Children of Men

Cinema Faith Grade

I never planned to review Alfonso Cuarón’s Children of Men. My hope was to review the new movie Son of Saul just in time to make sure the holidays didn’t get too cheery, but alas we here in Milwaukee have to wait until February to ruin our night. In the meantime a friend crashed at my place and we decided to top the night off with the film Children of Men. It had been a while since I’d seen Cuarón’s take on the dystopian British drama and I was struck by two things. First, that this will be the last time my friend lets me pick the movie; and second, how appropriate the film is to our time. Both our political climate characterized by the xenophobic rhetoric of Trump; rising Islamophobia; a refugee crisis across Europe, Africa, and the Middle East; and our position on the church calendar (Advent) made this film seem like it was made for today.

Hope in a Hopeless World

In short the plot is the potential salvation of a hopeless world by the birth of an impossible baby. Expanded a bit the story begins in a not-so-distant 2027. For 18 years no children have been born and as the film opens the world’s youngest person is killed by a crazed fan for refusing an autograph. The sky is overcast as Theo (Clive Owen), the protagonist, strolls out of a café and it explodes into dust and smoke. The world is falling apart and people are fighting all the harder for the scraps.

Through it all Britain continues on, extolling its population that they alone are the civilized ones left in the world and soon, after the resistance is stamped out and the refugees deported (or at least disappeared), they will be even more the city on a hill that they already are.

Theo would have carried on as well, but he is soon kidnapped off the street by the aforementioned resistance who are led by his ex-wife Julian (Julianne Moore). Strangely enough it’s not café bombs they want his help with but transportation papers to the border (apparently that’s necessary). Theo initially refuses but then pulls some strings and to his surprise discovers the travel papers are for a young fugee (refugee in their parlance) named Kee. Not just any fugee but a pregnant one. The first pregnant woman worldwide in 18 years.

Julian believes that a near-mythical group called the Human Project exists and will not only protect Kee, but use her baby to help humanity bear children again. So off they go, Theo, Kee, and Miriam (Kee’s midwife) chancing their lives on a myth. Pursued by armed assailants they flee first to a friend of Theo’s (Michael Caine), and then into a refugee camp to get Kee to the Human Project by any means necessary.

A Modern Advent

Knowing nothing about the book this film was based on, certain circumstantial connections to Advent seemed tenuous but undeniable. Kee reveals her pregnancy to Theo in a barn (the usual location of the Nativity). Later when Theo asks if Kee knows who the father is, she jokes that she is a virgin. Upon the arrival at the camp, the angel Gabriel is invoked for protection, though he is most known for his role in the annunciation rather than as a protector. The birth takes place in a refugee camp (perhaps reminiscent of shepherds, outcasts, being the first to witness the birth of Jesus). Finally, for one magical moment, when people first witness the baby many make the sign of the cross and the liquidation of the camp surrounding them ceases, if only for a moment.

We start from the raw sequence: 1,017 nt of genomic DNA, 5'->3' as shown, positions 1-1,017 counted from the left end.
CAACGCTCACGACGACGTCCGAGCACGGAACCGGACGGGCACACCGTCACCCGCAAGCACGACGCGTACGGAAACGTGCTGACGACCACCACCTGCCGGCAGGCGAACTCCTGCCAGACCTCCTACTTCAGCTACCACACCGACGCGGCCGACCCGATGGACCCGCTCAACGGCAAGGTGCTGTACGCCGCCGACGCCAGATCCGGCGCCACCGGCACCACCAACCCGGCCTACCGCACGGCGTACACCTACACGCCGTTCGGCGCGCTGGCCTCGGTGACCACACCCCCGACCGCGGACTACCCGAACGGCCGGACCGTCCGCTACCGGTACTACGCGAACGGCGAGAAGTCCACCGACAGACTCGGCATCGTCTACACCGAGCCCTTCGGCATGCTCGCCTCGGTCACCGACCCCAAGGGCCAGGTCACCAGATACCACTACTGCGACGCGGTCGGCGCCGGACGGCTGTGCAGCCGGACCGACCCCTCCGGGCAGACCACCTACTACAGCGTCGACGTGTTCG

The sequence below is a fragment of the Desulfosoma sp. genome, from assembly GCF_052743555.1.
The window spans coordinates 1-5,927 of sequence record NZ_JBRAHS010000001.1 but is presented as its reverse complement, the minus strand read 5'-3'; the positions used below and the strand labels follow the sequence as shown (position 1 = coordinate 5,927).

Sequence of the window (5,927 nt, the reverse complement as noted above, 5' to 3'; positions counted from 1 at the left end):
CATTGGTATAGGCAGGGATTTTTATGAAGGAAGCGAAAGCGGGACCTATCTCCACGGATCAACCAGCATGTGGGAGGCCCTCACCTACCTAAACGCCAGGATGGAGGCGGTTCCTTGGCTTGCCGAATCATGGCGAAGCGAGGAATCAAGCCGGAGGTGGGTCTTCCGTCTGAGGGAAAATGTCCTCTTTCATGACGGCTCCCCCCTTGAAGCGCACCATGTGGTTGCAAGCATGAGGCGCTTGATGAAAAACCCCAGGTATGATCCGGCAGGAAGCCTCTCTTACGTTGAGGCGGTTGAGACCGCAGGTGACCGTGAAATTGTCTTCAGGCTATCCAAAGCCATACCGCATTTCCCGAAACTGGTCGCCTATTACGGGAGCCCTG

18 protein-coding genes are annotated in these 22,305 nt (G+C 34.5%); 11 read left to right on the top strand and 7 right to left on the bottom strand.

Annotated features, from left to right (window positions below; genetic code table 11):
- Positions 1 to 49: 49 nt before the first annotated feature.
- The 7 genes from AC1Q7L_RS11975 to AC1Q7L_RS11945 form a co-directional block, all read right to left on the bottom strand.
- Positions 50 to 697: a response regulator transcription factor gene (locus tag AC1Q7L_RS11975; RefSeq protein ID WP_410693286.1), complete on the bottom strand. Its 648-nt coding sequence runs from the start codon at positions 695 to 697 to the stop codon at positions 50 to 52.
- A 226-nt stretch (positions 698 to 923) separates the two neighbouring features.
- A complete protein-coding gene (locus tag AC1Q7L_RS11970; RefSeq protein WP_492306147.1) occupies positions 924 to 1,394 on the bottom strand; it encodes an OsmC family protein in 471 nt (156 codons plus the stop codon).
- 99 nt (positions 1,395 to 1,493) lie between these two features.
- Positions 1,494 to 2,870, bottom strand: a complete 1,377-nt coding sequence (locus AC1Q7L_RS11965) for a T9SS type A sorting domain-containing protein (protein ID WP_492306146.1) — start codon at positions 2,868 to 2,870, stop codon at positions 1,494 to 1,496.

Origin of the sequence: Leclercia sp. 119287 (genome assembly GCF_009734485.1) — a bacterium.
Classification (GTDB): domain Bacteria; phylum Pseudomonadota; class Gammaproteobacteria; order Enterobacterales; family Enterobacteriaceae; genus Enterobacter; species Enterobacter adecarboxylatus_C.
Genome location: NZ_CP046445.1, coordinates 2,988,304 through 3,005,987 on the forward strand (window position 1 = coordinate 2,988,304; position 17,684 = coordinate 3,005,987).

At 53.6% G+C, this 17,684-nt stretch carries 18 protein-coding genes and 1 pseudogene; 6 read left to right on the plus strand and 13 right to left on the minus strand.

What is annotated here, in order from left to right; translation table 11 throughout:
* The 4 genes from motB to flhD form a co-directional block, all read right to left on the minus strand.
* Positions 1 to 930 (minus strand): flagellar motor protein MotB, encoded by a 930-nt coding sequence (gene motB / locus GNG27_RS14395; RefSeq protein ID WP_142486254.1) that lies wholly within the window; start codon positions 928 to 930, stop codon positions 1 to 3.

Apparently the book was more saturated with references and Christian themes than the movie. There’s a rather negative review documenting those changes here. Though it’s understandable for a fan of a book to be frustrated with a loose translation (let those of us who haven’t said “That didn’t happen in the book!” cast the first stone) I think the political path taken by Cuarón makes the movie more powerful, not less. Even if Cuarón has a clear agenda, his references to Abu Ghraib, Guantanamo, mass deportations, a refugee crisis, fear of immigrants, and nationalism run amok – blended in with the Nativity story – raises several powerful questions.

Questions such as: What is the power of hope? Was Jesus born to deal with issues like Guantanamo? What do Jesus’ family and his first witnesses tell us about who he (and therefore God) is and cares about? What would keeping this kind of Christ in Christmas look like? Is this film such a stretch after all?


However you look at it, the heart of the plot is the coming salvation to a hopeless world by the birth of an impossible baby. While you could say the film is an inversion of the Christmas story*, I think a better case is made that this is a sort of Nativity in modern dress. Is anyone saying Kee’s baby is the Daughter of God? No. That said, something about this baby awakens hope in otherwise hopeless people. Something about this baby inspires people to sacrifice the lives they otherwise cling to. Somehow this helpless newborn’s cries rebound over a battlefield and cause the bullets to cease, if only for a moment (even Jesus didn’t stop the massacre in Bethlehem). If I’m honest, it’s only a baby that makes those kinds of differences, that impacts the lives of those kinds of people, that is truly worth waiting for.

So if you’ll allow I’d like to do a post-Advent benediction. Through the new year, may we wait well for the coming of the one who brings hope to the hopeless, who promises to turn pistols into ploughs and droids into darning needles, the man who gives his life for those who want to take his. As we wait, may we hear echos of this God in our world, may we see Him in his people, and may we taste more like Him when we arrive at Advent again.


*“That the future hope of humanity lies with a woman, her daughter, and an alcoholic former political activist can be read as an ironic inversion of the Christian iconography that appears in the film’s pseudo-Nativity scenes.” Ethics, Aesthetics, and the Future on Alfonso Cuaron’s Children of Men